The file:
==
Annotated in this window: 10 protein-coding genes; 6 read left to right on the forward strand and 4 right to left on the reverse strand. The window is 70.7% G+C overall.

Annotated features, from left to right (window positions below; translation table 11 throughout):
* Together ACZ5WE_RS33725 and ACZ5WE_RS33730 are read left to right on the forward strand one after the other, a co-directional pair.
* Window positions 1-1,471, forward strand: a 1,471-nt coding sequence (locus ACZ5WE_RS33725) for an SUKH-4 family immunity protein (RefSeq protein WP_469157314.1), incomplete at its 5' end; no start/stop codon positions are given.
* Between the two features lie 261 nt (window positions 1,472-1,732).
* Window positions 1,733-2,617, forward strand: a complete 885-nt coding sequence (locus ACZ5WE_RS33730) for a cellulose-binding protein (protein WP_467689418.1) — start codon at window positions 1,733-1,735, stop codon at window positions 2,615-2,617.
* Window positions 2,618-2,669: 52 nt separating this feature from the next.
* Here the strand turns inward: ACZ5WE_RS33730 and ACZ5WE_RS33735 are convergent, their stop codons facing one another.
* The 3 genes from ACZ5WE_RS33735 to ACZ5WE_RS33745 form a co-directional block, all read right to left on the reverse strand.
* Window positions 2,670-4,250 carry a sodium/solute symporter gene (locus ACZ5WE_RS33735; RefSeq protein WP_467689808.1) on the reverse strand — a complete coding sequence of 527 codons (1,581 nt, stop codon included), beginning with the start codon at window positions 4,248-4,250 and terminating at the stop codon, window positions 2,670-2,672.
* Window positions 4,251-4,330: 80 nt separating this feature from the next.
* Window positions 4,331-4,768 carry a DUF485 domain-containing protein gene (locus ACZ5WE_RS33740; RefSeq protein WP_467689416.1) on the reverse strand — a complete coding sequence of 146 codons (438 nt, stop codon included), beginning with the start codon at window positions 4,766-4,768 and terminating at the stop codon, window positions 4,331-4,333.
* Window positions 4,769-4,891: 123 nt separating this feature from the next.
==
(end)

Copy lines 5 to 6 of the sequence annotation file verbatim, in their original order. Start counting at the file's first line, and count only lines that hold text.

* Between the two features lie 261 nt (window positions 1,472-1,732).
* Window positions 1,733-2,617, forward strand: a complete 885-nt coding sequence (locus ACZ5WE_RS33730) for a cellulose-binding protein (protein WP_467689418.1) — start codon at window positions 1,733-1,735, stop codon at window positions 2,615-2,617.